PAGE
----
|Publication number||US5135547 A|
|Application number||US 07/721,909|
|Publication date||Aug 4, 1992|
|Filing date||Jun 20, 1991|
|Priority date||May 25, 1990|
|Also published as||CA2040798A1, CN1056826A, EP0458598A2, EP0458598A3|
|Publication number||07721909, 721909, US 5135547 A, US 5135547A, US-A-5135547, US5135547 A, US5135547A|
|Inventors||Dean T. Tsou, Marc W. Blachman|
|Original Assignee||The Standard Oil Company|
|Export Citation||BiBTeX, EndNote, RefMan|
|Patent Citations (38), Non-Patent Citations (6), Referenced by (29), Classifications (23), Legal Events (3)|
|External Links: USPTO, USPTO Assignment, Espacenet|
This application is a continuation of U.S. Ser. No. 528,849, filed May 25, 1990, now abandoned.
The subject invention relates to facilitated liquid membranes and their use for the selective separation of gas stream components. More specifically, the invention relates to the use of alkyl carbonate liquids carried by a porous support member for olefin gas separations. The invention also provides a process for the selective separation of at least one gas from a feed stream. Such a process can be used in manufacturing or reclamation where the separation of olefins from other gases is sought.
There currently exists a number of methods and systems for the selective separation of gaseous feed streams, including, for instance, the removal of olefins from gas streams containing olefin and paraffin components. Transition metals such as copper, cobalt, nickel, manganese and silver have long been known to coordinate with unsaturated chemical species. This chemistry has been used extensively in synthesis, catalysis and analysis.
The utility of liquid membranes exploiting this coordination chemistry as a functional means of separating gases from one another is also known in the art. For instance, U.S. Pat. Nos. 3,758,603 and 3,758,605 describe the use of aqueous liquid membranes containing silver nitrate and supported on a variety of porous polymeric supports for the separation of olefins such as ethylene and propylene from paraffins such as methane and ethane.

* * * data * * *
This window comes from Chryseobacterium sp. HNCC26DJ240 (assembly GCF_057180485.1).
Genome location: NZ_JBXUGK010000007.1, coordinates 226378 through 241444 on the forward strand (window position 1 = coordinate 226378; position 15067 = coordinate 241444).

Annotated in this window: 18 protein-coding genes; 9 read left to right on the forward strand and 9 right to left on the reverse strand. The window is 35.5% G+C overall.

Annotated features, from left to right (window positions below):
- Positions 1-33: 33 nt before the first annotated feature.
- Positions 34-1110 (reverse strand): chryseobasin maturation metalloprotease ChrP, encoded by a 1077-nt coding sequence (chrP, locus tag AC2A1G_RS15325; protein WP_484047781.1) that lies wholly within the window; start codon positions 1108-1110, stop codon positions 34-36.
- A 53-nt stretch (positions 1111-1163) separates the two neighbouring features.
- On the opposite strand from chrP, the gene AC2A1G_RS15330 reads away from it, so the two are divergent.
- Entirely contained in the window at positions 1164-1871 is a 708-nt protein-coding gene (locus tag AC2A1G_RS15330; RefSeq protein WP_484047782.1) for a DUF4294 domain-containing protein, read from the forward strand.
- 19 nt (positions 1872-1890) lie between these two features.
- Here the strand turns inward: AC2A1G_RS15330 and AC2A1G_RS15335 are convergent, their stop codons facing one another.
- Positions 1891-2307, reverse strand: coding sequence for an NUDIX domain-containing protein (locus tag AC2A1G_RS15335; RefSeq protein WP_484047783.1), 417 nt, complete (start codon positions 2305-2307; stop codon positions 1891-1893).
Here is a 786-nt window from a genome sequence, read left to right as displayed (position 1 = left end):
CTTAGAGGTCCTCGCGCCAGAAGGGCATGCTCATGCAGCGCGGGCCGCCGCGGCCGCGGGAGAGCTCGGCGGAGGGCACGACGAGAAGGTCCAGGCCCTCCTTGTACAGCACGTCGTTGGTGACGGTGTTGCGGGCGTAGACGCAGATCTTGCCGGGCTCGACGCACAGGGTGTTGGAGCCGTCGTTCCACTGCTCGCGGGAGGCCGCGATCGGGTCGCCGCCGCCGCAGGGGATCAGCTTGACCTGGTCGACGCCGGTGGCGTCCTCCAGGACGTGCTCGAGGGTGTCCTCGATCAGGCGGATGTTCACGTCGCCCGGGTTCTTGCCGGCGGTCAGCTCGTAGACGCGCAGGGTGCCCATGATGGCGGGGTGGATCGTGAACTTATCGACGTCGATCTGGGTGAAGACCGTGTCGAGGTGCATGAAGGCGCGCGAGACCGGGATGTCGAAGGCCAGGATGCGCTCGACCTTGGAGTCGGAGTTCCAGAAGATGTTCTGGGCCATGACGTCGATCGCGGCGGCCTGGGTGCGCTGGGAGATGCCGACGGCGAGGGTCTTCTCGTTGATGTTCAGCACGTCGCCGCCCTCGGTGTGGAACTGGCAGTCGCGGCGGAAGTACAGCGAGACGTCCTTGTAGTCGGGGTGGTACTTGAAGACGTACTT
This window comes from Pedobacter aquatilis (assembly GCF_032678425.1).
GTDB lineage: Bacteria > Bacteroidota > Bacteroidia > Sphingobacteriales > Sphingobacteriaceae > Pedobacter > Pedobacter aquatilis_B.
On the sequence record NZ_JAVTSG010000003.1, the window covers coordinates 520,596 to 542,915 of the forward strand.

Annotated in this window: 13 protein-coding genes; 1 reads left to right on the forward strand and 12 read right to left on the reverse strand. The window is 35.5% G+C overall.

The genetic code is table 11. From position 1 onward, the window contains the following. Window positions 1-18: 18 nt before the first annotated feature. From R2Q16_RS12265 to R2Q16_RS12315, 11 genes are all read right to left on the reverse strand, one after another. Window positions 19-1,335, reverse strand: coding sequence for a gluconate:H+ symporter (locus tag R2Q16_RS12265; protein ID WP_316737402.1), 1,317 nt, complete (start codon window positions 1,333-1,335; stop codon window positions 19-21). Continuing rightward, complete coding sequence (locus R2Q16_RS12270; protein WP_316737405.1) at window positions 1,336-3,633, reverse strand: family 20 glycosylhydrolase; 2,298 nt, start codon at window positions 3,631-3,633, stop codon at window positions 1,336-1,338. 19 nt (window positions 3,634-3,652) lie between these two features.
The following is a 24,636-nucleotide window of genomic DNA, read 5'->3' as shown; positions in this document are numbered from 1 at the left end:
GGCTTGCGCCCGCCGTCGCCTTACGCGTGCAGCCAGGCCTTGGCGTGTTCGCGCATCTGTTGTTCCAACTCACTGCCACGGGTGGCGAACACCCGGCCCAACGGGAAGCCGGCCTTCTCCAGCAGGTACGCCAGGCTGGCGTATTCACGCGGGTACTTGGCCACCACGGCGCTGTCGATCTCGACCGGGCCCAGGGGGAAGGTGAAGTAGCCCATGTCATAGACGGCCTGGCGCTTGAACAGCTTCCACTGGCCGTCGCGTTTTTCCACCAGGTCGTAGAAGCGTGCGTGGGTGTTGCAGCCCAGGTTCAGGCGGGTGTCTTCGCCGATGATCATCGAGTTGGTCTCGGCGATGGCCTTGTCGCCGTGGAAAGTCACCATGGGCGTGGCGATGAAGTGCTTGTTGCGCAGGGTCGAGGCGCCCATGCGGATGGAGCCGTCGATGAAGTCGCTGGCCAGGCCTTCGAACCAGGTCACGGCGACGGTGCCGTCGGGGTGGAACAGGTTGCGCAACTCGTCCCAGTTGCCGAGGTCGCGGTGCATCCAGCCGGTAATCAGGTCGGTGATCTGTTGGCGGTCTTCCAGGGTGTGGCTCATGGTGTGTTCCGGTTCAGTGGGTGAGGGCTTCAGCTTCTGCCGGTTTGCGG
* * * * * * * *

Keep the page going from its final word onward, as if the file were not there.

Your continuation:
Different liquid membrane systems have been used to accomplish other types of separations. For instance, it is known to use a cation-exchange membrane containing protonated ethylenediamine cations to separate CO2 from various gas streams. This has again, however, entailed the use of an aqueous-based liquid membrane. There are inherent problems with the known, aqueous liquid membrane separation systems. One is that the constant exposure of the membrane to flowing gas streams necessitates the humidification of the streams to prevent the membrane from drying out, thereby destroying its utility. Another is that an aqueous system limits the range of facilitators capable of being used to those that are water soluble. Still another is that membrane support materials, such as polysulfone, are often hydrophobic, and are difficult to wet and even more difficult to maintain wetted. Drying out of the polymer support results in open channels that allow the permeation of the unseparated feed gas stream, at best resulting in severe drops in permeate purity.
Due to the inherent problems with aqueous membrane systems, an organic liquid membrane might be considered as advantageous. Nevertheless, not all organic solvents can be used for membrane based gas separations. Organic solvents such as ethylene glycol, glycerol and DMSO have proven to be less than desirable, as all yield olefin permeabilities much lower than those of their aqueous counterparts.
Therefore, a need exists for a liquid membrane system employing a liquid component which is resistant to membrane dry-out and which will eliminate the need for humidified gas streams. The liquid component should have viscosities and dielectric constants comparable to those of water, in order to take advantage of current support component technology.
It is therefore, an object of the present invention, to provide a facilitated liquid membrane useful in the selective separation of olefins from a gas feed stream.
It is another object of the present invention to provide a facilitated liquid membrane as above, which exhibits a decreased tendency to drying out due to exposure to the flowing gas feed stream.
It is a further object of the present invention, to provide a process for selectively separating olefins from a gas feed stream.
It is still another object of the present invention, to provide a process as above, which will be capable of providing increased permeate quantity and purity.
These and other objects, together with the advantages thereof over known liquid membranes, which shall become apparent from the following specification, are accomplished by the invention hereinafter described and claimed.